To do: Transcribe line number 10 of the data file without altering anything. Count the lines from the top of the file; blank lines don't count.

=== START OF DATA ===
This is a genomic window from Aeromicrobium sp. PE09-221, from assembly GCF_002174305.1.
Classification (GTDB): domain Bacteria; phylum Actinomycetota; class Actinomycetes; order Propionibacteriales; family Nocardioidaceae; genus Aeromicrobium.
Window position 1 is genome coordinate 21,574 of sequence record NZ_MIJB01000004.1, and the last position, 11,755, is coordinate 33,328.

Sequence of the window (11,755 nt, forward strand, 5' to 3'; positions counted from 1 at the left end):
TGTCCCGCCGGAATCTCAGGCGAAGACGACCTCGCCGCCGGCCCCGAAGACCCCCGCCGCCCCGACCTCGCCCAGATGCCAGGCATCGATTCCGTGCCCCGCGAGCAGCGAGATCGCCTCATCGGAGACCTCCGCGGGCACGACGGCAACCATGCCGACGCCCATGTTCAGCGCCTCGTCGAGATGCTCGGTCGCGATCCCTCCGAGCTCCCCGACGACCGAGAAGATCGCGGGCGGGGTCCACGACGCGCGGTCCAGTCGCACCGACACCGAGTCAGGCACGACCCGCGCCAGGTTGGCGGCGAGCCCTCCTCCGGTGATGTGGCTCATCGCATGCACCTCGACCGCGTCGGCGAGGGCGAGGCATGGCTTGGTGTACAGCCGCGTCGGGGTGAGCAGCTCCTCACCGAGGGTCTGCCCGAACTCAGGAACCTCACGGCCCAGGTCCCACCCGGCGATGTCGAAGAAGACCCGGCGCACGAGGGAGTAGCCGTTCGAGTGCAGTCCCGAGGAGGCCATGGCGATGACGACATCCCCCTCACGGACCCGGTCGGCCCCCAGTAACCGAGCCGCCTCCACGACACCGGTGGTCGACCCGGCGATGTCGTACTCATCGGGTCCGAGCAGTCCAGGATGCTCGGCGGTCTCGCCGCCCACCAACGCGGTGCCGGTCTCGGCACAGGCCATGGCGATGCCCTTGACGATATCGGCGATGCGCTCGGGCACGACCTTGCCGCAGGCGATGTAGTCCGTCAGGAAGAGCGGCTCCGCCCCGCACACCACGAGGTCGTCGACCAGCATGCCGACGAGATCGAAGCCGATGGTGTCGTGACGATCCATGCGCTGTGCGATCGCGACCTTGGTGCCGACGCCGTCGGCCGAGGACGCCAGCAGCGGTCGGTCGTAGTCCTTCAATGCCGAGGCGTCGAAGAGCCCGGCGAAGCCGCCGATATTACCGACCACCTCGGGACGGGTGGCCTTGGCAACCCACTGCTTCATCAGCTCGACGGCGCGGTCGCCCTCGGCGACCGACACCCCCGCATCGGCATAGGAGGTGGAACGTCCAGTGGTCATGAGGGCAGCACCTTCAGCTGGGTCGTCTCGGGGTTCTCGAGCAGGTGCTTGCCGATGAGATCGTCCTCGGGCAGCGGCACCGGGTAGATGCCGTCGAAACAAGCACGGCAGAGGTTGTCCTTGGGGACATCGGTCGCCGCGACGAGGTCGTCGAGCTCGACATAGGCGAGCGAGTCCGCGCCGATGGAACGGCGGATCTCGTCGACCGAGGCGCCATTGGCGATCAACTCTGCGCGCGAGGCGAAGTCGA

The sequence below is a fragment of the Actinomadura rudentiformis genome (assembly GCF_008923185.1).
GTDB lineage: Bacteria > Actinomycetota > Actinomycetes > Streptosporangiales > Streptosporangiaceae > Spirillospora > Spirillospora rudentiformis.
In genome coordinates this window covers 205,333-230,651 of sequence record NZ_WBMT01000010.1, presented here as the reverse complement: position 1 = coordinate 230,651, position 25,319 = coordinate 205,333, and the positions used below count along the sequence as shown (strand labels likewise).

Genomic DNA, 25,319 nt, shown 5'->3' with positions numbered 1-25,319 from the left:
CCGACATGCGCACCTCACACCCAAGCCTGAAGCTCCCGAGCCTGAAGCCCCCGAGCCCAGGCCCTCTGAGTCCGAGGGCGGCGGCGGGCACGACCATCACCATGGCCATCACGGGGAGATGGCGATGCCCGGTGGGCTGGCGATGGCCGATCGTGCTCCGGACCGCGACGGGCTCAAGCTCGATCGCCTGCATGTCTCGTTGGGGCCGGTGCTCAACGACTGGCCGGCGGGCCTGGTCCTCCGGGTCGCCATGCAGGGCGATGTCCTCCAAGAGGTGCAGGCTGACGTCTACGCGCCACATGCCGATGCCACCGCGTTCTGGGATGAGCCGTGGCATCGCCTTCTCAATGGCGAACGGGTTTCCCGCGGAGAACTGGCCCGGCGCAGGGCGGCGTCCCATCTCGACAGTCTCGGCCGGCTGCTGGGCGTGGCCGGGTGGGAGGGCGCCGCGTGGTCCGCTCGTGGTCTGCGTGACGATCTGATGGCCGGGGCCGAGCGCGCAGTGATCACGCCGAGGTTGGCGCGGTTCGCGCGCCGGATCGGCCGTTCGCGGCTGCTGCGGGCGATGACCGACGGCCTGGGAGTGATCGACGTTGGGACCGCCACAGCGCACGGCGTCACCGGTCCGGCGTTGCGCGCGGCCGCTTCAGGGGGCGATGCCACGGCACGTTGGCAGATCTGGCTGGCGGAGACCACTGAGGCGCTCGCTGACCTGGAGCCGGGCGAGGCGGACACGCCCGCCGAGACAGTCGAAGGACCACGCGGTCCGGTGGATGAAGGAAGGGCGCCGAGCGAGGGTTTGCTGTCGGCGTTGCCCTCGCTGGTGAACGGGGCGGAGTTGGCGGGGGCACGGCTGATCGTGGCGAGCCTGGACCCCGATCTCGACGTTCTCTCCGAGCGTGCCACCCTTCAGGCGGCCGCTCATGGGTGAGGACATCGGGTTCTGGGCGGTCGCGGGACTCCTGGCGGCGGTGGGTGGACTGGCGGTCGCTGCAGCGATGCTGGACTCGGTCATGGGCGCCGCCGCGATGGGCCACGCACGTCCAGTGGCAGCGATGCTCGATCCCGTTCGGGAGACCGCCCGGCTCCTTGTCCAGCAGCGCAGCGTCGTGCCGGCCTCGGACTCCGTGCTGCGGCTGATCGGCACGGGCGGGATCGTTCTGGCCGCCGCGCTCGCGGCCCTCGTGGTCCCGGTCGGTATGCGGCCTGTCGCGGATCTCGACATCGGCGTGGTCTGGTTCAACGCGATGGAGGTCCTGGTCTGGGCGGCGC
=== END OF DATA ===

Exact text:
CCGACATGCGCACCTCACACCCAAGCCTGAAGCTCCCGAGCCTGAAGCCCCCGAGCCCAGGCCCTCTGAGTCCGAGGGCGGCGGCGGGCACGACCATCACCATGGCCATCACGGGGAGATGGCGATGCCCGGTGGGCTGGCGATGGCCGATCGTGCTCCGGACCGCGACGGGCTCAAGCTCGATCGCCTGCATGTCTCGTTGGGGCCGGTGCTCAACGACTGGCCGGCGGGCCTGGTCCTCCGGGTCGCCATGCAGGGCGATGTCCTCCAAGAGGTGCAGGCTGACGTCTACGCGCCACATGCCGATGCCACCGCGTTCTGGGATGAGCCGTGGCATCGCCTTCTCAATGGCGAACGGGTTTCCCGCGGAGAACTGGCCCGGCGCAGGGCGGCGTCCCATCTCGACAGTCTCGGCCGGCTGCTGGGCGTGGCCGGGTGGGAGGGCGCCGCGTGGTCCGCTCGTGGTCTGCGTGACGATCTGATGGCCGGGGCCGAGCGCGCAGTGATCACGCCGAGGTTGGCGCGGTTCGCGCGCCGGATCGGCCGTTCGCGGCTGCTGCGGGCGATGACCGACGGCCTGGGAGTGATCGACGTTGGGACCGCCACAGCGCACGGCGTCACCGGTCCGGCGTTGCGCGCGGCCGCTTCAGGGGGCGATGCCACGGCACGTTGGCAGATCTGGCTGGCGGAGACCACTGAGGCGCTCGCTGACCTGGAGCCGGGCGAGGCGGACACGCCCGCCGAGACAGTCGAAGGACCACGCGGTCCGGTGGATGAAGGAAGGGCGCCGAGCGAGGGTTTGCTGTCGGCGTTGCCCTCGCTGGTGAACGGGGCGGAGTTGGCGGGGGCACGGCTGATCGTGGCGAGCCTGGACCCCGATCTCGACGTTCTCTCCGAGCGTGCCACCCTTCAGGCGGCCGCTCATGGGTGAGGACATCGGGTTCTGGGCGGTCGCGGGACTCCTGGCGGCGGTGGGTGGACTGGCGGTCGCTGCAGCGATGCTGGACTCGGTCATGGGCGCCGCCGCGATGGGCCACGCACGTCCAGTGGCAGCGATGCTCGATCCCGTTCGGGAGACCGCCCGGCTCCTTGTCCAGCAGCGCAGCGTCGTGCCGGCCTCGGACTCCGTGCTGCGGCTGATCGGCACGGGCGGGATCGTTCTGGCCGCCGCGCTCGCGGCCCTCGTGGTCCCGGTCGGTATGCGGCCTGTCGCGGATCTCGACATCGGCGTGGTCTGGTTCAACGCGATGGAGGTCCTGGTCTGGGCGGCGC